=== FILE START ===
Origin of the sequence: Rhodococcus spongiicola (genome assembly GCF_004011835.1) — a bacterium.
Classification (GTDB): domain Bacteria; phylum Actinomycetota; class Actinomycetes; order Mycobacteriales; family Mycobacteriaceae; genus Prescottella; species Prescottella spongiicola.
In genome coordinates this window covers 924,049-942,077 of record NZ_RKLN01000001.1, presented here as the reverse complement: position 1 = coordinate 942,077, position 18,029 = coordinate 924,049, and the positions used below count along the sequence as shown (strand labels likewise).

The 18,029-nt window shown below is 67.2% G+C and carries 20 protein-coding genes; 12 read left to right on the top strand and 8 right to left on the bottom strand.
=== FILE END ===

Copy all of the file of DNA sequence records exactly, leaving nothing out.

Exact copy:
Origin of the sequence: Rhodococcus spongiicola (genome assembly GCF_004011835.1) — a bacterium.
Classification (GTDB): domain Bacteria; phylum Actinomycetota; class Actinomycetes; order Mycobacteriales; family Mycobacteriaceae; genus Prescottella; species Prescottella spongiicola.
In genome coordinates this window covers 924,049-942,077 of record NZ_RKLN01000001.1, presented here as the reverse complement: position 1 = coordinate 942,077, position 18,029 = coordinate 924,049, and the positions used below count along the sequence as shown (strand labels likewise).

The 18,029-nt window shown below is 67.2% G+C and carries 20 protein-coding genes; 12 read left to right on the top strand and 8 right to left on the bottom strand.